Ideally, the entire root canal may be cleaned prepared and filled using the apparatus and method of the present invention. First, the crown of the tooth is opened and the pulp removed. Next, the entrance at the root canal is located using induced fluorescence spectroscopy. Then root canal is cleaned and shaped. Again, induced fluorescence spectroscopy is used to determine whether all the infected dentin has been removed, to determine the shape of the root canal, and to prevent damaging and perforating the root canal. Also, the apex is located using induced fluorescence spectroscopy and prepared. A light cure restorative is placed in the opening at the apex and activated with light. After the root canal is sealed, the remainder of the root canal is filled with light cure restorative.

Other features and advantages of the present invention should become apparent from the following description of the preferred embodiment, taken in conjunction with the accompanying drawings, which illustrate, by way of example, the principles of the invention.

BRIEF DESCRIPTION OF THE DRAWINGS

FIG. 1 illustrates the anatomy of a tooth.

FIG. 2A illustrates a tooth having a via folsa created by an endodontic file.

FIG. 2B illustrates a tooth having a perforated root caused by an endodontic file.

FIG. 3 is a block diagram of an induced fluorescence system of the present invention for determining the structure of a tooth's root canal.

FIG. 4 is a graph of the intensity of fluorescence verses wavelength of healthy and carious dentin in a human tooth excited by light having a wavelength of 308 nanometers.

FIG. 5 is a graph of the intensity of fluorescence verses wavelength of the bone, the apex, the root canal with pulp, apex and a diseased root canal of a rabbit tooth excited by light having a wavelength of 442 nanometers.

FIG. 6 is a graph of the intensity of fluorescence verses wavelength of the enamel of a porcine tooth excited by light having a wavelength of 442 nanometers.

FIG. 7 is a graph of the intensity of fluorescence verses wavelength of the dentin of a porcine tooth excited by light having a wavelength of 442 nanometers.

FIG. 8 is a graph of the intensity of fluorescence verses wavelength of the cementum of a porcine tooth excited by light having a wavelength of 442 nanometers.

FIG. 9 is a graph of the intensity of fluorescence verses wavelength of the jawbone surrounding a porcine tooth excited by light having a wavelength of 442 nanometers.

FIG. 10 is a graph of the intensity of fluorescence versus wavelength of the pulp of a porcine tooth excited by light having a wavelength of 442 nanometers.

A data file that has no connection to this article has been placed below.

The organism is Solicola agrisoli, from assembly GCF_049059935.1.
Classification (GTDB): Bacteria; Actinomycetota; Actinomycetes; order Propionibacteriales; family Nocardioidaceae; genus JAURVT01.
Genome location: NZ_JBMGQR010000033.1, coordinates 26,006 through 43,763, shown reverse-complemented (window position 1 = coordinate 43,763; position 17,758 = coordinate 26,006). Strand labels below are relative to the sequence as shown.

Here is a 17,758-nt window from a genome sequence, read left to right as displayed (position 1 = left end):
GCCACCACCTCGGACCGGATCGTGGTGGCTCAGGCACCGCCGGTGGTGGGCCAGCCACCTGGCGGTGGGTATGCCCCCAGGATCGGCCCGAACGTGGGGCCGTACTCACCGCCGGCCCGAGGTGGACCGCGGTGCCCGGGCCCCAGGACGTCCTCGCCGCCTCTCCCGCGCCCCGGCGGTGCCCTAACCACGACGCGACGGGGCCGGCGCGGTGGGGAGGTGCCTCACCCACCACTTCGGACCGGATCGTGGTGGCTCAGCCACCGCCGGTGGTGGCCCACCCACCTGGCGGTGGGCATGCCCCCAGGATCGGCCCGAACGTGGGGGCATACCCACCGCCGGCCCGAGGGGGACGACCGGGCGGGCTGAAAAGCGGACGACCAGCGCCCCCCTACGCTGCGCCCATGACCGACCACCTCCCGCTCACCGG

FIG. 11 is a graph of the intensity of fluorescence verses wavelength of the root canal with pulp of a porcine tooth excited by light having a wavelength of 442 nanometers.

FIG. 12 is a graph of the intensity of fluorescence versus wavelength of the root canal after cleaning of a porcine tooth excited by light having a wavelength of 442 nanometers.

FIG. 13 is a graph of the intensity of fluorescence versus wavelength of the apex of the tooth of a porcine tooth excited by light having a wavelength of 442 nanometers.

FIG. 14 is a block diagram of one embodiment of the induced fluorescence system shown in FIG. 3.

FIG. 15 illustrates one embodiment of an endodontic apparatus of the present invention called a fiber-optic reamer.

FIG. 16 illustrates another embodiment of the endodontic apparatus of the present invention called a fiber-optic root canal file.

FIG. 17 illustrates another embodiment of the endodontic apparatus of the present invention called a fiber-optic root canal explorer for locating the root canal.

FIG. 18 illustrates another embodiment of the endodontic apparatus of the present invention called a fiber-optic root canal explorer for estimating the working length of the root canal.

FIG. 19 illustrates the use of the fiber-optic reamer shown in FIG. 15 for shaving dentin to shape the root canal and for finding the end of the root canal during cleaning and shaping.

FIG. 20 illustrates another embodiment of the endodontic apparatus of the present invention called a fiber-optic apex locator for confirming the working length of the tooth using induced fluorescence.

FIG. 21 illustrates a fiber-optic apex sealer of the present invention.

FIG. 22 and 23 illustrates a fiber-optic root canal filler of the present invention.

FIG. 24 illustrates the step of curing a light cure restorative in a root canal.